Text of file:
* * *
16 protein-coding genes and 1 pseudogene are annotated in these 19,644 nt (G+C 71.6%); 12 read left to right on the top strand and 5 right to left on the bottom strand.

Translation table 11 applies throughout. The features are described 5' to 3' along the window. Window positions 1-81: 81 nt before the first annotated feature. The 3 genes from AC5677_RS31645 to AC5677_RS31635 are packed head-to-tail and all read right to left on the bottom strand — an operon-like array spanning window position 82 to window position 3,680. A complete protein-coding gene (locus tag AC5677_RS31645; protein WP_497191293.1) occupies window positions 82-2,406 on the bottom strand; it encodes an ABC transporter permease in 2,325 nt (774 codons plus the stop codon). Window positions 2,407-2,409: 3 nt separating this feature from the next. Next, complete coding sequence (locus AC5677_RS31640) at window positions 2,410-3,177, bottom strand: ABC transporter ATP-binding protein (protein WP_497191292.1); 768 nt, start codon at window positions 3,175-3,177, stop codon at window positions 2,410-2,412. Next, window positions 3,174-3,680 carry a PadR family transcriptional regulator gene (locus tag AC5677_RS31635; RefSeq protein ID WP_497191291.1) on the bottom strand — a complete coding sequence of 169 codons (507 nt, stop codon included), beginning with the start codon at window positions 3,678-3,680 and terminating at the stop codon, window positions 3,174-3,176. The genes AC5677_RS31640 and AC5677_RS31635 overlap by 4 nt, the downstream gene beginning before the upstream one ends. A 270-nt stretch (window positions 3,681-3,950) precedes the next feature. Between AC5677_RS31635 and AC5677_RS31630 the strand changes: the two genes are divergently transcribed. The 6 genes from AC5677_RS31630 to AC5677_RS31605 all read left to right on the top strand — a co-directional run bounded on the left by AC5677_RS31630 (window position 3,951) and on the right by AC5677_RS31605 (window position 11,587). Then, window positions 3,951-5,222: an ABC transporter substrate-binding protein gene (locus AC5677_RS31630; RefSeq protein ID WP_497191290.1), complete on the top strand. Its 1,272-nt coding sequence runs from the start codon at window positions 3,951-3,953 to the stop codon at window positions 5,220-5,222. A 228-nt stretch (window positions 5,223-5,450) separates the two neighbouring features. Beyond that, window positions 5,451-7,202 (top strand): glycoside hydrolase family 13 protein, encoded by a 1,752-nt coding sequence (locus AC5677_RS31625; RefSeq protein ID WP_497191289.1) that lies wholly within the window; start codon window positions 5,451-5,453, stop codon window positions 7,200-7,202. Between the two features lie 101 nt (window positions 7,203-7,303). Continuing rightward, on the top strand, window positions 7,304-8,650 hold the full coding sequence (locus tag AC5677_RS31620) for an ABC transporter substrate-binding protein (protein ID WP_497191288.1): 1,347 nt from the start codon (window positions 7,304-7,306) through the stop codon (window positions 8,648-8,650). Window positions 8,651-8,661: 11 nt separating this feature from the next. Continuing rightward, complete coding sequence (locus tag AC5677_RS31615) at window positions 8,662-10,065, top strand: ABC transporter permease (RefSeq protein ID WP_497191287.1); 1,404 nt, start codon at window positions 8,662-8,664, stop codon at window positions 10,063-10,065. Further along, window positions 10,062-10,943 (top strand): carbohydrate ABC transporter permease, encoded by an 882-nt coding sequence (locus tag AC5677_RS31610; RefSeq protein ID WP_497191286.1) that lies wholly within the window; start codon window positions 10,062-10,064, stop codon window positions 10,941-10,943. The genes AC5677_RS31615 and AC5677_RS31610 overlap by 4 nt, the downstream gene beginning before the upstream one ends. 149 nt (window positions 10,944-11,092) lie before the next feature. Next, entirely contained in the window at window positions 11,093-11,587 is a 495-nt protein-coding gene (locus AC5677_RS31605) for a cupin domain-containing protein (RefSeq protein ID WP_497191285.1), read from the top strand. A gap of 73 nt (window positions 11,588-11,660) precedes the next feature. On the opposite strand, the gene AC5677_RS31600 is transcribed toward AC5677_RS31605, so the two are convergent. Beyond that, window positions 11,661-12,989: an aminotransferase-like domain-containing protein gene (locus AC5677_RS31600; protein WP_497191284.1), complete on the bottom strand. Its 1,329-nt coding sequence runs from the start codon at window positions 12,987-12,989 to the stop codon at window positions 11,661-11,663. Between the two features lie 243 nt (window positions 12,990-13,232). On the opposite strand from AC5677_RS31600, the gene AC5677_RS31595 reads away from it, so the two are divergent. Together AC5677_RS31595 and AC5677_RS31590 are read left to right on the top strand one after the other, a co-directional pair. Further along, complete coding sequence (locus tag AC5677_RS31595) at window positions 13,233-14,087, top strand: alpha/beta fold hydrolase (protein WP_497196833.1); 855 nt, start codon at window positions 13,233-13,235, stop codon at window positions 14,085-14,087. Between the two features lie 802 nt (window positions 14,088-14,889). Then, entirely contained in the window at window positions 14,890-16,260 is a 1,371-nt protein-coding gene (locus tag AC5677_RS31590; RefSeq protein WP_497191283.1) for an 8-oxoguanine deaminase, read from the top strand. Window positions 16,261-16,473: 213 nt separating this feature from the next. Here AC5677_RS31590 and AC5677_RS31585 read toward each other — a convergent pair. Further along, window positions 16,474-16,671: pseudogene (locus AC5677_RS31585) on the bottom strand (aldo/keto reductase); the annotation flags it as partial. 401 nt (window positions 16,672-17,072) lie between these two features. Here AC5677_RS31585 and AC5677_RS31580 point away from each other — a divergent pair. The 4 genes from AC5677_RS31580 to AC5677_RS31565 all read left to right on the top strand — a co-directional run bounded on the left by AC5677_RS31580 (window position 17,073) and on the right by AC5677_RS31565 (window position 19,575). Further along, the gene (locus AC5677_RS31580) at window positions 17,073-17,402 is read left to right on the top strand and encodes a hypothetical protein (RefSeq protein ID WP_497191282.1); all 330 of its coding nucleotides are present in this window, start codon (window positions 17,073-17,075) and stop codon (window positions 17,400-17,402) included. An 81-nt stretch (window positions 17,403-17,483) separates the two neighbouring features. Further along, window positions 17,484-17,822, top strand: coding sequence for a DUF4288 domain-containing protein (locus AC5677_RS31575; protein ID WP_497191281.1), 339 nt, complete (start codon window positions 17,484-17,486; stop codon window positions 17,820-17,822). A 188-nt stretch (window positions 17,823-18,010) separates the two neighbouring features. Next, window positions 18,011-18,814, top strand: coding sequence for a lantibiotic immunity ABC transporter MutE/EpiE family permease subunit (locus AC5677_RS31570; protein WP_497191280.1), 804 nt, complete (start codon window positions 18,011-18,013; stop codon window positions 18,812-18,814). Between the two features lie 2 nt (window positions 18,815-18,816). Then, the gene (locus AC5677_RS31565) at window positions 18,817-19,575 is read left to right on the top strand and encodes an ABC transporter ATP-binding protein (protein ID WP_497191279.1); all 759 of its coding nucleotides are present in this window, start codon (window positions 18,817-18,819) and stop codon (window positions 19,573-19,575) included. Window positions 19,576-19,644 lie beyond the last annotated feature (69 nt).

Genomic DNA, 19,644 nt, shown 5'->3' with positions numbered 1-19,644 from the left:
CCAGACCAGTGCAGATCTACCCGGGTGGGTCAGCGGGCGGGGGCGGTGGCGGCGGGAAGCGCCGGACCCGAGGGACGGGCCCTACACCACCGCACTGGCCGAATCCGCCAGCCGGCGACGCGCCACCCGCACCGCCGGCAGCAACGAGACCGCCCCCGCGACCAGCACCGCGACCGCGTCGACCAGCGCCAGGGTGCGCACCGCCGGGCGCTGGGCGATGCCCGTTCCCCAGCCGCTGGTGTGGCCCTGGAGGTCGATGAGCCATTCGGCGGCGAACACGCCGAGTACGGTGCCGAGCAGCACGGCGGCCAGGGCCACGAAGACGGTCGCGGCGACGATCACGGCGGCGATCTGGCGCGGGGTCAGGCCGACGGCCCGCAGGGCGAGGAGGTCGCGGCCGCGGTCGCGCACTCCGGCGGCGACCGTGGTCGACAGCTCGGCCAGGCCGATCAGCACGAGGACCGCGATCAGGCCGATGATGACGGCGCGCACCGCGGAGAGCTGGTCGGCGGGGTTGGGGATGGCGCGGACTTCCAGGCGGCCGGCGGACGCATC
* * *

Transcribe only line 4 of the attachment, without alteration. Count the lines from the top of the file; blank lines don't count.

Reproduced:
CCAGACCAGTGCAGATCTACCCGGGTGGGTCAGCGGGCGGGGGCGGTGGCGGCGGGAAGCGCCGGACCCGAGGGACGGGCCCTACACCACCGCACTGGCCGAATCCGCCAGCCGGCGACGCGCCACCCGCACCGCCGGCAGCAACGAGACCGCCCCCGCGACCAGCACCGCGACCGCGTCGACCAGCGCCAGGGTGCGCACCGCCGGGCGCTGGGCGATGCCCGTTCCCCAGCCGCTGGTGTGGCCCTGGAGGTCGATGAGCCATTCGGCGGCGAACACGCCGAGTACGGTGCCGAGCAGCACGGCGGCCAGGGCCACGAAGACGGTCGCGGCGACGATCACGGCGGCGATCTGGCGCGGGGTCAGGCCGACGGCCCGCAGGGCGAGGAGGTCGCGGCCGCGGTCGCGCACTCCGGCGGCGACCGTGGTCGACAGCTCGGCCAGGCCGATCAGCACGAGGACCGCGATCAGGCCGATGATGACGGCGCGCACCGCGGAGAGCTGGTCGGCGGGGTTGGGGATGGCGCGGACTTCCAGGCGGCCGGCGGACGCATC